Cymbrowitz To Host Rent Freeze Enrollment In District Office
Assemblyman Steven Cymbrowitz (D-Sheepshead Bay, Manhattan Beach, Brighton Beach) in partnership with the city’s Department of Finance (DOF)has designated two days at his district office to help sign up residents who qualify for the city’s Rent Freeze Program but aren’t yet signed up to do so.
As Chair of the Assembly’s Housing Committee, Cymbrowitz was responsible for a recent change in law that allows tenants to keep their so-called preferential rents – which involve landlords charging a “preferential” amount under the rent-stabilized maximum — for as long as they remain in their apartments.
Under the new law, tenants can qualify for Senior Citizen Rent Increase Exemption (SCRIE) and Disability Rent Increase Exemption (DRIE) at their preferential rents instead of waiting for their rent to increase to the legal limit. As a result, many more tenants are eligible for rent freeze programs than ever before.
SCRIE and DRIE helps eligible senior citizens (aged 62 and over) and tenants with qualifying disabilities (aged 18 and over) stay in affordable housing by freezing their rent. Under this program, a property tax credit covers the difference between the actual rent amount and what the tenant are responsible for paying at the frozen rate. There are 74,666 households enrolled in these programs.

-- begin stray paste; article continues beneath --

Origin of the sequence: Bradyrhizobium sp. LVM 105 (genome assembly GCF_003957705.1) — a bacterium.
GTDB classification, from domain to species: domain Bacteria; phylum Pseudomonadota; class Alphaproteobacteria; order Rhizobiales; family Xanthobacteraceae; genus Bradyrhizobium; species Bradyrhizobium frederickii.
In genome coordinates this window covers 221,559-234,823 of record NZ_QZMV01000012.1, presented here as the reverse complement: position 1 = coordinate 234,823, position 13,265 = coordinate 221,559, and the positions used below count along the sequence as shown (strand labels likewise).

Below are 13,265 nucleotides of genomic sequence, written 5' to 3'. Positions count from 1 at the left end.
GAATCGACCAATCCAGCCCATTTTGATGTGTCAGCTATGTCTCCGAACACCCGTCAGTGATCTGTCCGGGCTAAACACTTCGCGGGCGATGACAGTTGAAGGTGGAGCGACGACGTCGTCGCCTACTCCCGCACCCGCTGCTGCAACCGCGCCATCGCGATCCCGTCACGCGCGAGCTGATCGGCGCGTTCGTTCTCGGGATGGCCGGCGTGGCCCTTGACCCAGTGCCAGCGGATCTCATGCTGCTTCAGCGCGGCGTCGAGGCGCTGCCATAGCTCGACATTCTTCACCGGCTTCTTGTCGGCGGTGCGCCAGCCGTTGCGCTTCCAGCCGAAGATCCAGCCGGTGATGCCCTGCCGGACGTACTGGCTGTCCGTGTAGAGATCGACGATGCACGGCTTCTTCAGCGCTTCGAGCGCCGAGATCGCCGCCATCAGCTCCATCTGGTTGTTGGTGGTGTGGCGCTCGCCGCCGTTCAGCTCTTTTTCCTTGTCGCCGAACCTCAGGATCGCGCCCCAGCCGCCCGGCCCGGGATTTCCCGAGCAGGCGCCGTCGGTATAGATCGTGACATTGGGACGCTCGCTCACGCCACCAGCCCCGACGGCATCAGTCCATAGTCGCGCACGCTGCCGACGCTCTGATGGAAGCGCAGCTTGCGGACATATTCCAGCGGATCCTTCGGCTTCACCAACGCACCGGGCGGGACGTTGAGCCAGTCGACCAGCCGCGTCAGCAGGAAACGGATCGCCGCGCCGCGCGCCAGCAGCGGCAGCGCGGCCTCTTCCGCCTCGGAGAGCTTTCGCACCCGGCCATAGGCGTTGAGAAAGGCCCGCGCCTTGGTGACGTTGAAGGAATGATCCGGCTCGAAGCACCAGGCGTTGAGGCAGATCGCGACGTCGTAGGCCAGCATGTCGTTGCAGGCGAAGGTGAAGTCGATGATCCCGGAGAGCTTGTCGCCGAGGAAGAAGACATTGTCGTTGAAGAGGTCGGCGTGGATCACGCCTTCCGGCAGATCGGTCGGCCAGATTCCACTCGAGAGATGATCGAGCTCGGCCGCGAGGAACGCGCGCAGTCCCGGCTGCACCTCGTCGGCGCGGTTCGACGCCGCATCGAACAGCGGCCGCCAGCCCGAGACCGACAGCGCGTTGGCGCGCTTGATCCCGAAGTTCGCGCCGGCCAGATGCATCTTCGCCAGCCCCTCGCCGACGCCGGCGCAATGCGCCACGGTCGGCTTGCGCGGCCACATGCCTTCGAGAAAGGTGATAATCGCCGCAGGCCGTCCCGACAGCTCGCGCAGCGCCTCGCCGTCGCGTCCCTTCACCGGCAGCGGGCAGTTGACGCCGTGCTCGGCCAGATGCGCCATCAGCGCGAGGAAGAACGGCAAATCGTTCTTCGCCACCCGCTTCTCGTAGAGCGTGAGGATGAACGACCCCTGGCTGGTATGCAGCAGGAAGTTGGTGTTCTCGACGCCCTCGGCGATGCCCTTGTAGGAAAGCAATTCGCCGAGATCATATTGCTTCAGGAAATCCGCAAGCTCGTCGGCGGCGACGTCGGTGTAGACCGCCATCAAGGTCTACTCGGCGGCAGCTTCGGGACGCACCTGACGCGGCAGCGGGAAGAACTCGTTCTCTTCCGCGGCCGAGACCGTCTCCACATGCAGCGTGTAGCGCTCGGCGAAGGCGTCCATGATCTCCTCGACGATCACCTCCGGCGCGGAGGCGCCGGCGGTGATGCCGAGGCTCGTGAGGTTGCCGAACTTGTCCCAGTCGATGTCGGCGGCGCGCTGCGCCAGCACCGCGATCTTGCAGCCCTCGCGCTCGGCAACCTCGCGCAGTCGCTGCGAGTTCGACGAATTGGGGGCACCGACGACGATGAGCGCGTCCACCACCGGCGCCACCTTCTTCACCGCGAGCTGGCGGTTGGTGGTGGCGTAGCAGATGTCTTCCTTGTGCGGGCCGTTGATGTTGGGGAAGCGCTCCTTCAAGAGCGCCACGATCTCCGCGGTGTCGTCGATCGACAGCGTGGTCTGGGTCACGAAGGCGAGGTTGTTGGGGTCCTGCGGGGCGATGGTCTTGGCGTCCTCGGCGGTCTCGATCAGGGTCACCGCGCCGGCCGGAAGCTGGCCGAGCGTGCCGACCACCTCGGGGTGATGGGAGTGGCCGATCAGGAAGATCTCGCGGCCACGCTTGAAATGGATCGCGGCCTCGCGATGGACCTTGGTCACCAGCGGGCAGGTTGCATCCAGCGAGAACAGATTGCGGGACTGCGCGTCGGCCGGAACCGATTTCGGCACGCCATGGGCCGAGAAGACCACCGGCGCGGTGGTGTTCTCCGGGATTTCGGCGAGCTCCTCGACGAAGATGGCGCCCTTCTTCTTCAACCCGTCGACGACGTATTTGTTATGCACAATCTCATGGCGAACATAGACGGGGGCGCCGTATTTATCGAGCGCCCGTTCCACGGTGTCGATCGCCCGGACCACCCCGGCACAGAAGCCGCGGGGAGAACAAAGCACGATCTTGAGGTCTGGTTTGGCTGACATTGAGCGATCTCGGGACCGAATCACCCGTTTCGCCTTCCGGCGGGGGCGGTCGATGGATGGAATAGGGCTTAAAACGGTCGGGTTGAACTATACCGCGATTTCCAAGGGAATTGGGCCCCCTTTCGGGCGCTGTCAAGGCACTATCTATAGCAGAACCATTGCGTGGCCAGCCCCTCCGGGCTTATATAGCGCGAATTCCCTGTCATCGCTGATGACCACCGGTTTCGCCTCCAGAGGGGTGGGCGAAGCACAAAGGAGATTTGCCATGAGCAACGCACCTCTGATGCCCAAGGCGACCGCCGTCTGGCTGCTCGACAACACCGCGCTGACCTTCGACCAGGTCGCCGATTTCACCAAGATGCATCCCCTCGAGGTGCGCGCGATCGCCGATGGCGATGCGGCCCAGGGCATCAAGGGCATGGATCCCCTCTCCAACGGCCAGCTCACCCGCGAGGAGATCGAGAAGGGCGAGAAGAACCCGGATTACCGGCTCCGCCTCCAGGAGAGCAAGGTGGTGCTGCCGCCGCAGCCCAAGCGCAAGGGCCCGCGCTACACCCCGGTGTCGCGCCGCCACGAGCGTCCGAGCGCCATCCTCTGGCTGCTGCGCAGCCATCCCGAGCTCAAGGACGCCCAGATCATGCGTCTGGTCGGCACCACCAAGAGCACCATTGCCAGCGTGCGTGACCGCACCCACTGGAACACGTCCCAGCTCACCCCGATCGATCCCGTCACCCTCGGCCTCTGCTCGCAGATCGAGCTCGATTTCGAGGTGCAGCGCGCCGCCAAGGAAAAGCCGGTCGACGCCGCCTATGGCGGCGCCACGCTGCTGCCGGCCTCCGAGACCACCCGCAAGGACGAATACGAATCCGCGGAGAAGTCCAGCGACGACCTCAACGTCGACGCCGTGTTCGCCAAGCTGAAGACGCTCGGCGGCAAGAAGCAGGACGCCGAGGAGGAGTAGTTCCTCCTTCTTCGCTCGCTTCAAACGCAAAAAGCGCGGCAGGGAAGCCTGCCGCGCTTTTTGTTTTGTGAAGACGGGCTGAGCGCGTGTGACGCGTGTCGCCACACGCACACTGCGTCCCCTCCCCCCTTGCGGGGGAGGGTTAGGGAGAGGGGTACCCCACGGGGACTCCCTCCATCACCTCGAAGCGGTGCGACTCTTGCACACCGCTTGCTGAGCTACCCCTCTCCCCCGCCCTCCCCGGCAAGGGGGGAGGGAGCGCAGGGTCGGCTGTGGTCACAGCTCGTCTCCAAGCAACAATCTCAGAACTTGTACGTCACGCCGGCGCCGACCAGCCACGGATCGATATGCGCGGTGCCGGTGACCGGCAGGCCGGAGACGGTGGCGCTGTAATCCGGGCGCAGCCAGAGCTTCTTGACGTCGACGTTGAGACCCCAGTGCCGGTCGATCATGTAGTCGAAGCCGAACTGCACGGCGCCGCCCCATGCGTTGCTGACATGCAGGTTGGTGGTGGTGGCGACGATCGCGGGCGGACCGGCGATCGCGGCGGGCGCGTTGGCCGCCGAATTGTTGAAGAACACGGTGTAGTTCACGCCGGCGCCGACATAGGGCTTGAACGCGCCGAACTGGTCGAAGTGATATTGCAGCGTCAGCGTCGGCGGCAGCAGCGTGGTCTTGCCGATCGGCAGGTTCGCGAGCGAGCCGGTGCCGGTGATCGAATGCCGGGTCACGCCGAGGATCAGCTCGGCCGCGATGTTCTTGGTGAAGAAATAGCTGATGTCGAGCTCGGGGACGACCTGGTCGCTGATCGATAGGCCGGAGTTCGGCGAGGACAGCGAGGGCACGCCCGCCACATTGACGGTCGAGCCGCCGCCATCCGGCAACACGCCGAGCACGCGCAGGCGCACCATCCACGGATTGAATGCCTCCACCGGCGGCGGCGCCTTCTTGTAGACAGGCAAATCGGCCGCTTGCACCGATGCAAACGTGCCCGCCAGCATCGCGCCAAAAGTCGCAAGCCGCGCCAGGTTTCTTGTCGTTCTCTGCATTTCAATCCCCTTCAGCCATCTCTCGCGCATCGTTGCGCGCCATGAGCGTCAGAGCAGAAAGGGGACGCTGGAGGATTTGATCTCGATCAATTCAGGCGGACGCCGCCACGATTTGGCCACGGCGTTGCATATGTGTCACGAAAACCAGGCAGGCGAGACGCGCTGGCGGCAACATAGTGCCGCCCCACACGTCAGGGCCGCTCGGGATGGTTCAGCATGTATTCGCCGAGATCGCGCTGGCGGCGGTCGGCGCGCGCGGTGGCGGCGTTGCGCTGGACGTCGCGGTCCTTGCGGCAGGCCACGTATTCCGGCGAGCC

“Housing is fundamental to our daily lives, and every person deserves an equal opportunity to have safe, quality and affordable housing,” the lawmaker said. “I’m pleased that so many more vulnerable New Yorkers will be able to have peace of mind in knowing they can now benefit from SCRIE and DRIE at their lower preferential rent,” said Cymbrowitz.
The enrollment days for the SCRIE and DRIE programs are slated for 10 a.m. to 12 noon, Wednesday, Oct. 23 and 1-4 p.m., Thursday, Nov. 7 at Cymbrowitz’s district office, 1800 Sheepshead Bay Road. No appointments are necessary. To check if you’re eligible, go to www.nyc.gov/rentfreeze. You may also call Assemblyman Cymbrowitz’s office at (718) 743-4078.
Treyger to Hold Early Voting And Census Workshops
City Council Member Treyger (D-Coney Island, Bensonhurst, Bath Beach, Gravesend) is holding two separate workshops concerning two issues.
The first event is an Early Voting Workshop where the city’s Board of Elections and the Brooklyn Voters Alliance will present everything you need to know about the Early Voting Process, complete with translation services.
This workshop is slated for 6 p.m. today, Oct. 16 at the Coney Island YMCA, 2980 West 29th Street in Coney Island.
The second workshop is a U.S. Census Job Fair where there will be plenty of opportunities for employment to work on the 2020 Census. Representatives from the U.S. Census Bureau will be on hand to explain all about the census, how it works, why it is important, and which employment opportunities are right for you. They’ll be there to assist with the application process, which you’ll be able to complete with their help, on-site.
The census event is slated for 6-8 p.m., Oct. 24 at the Brooklyn Public Library – Coney Island Branch, 1901 Mermaid Avenue in Coney Island.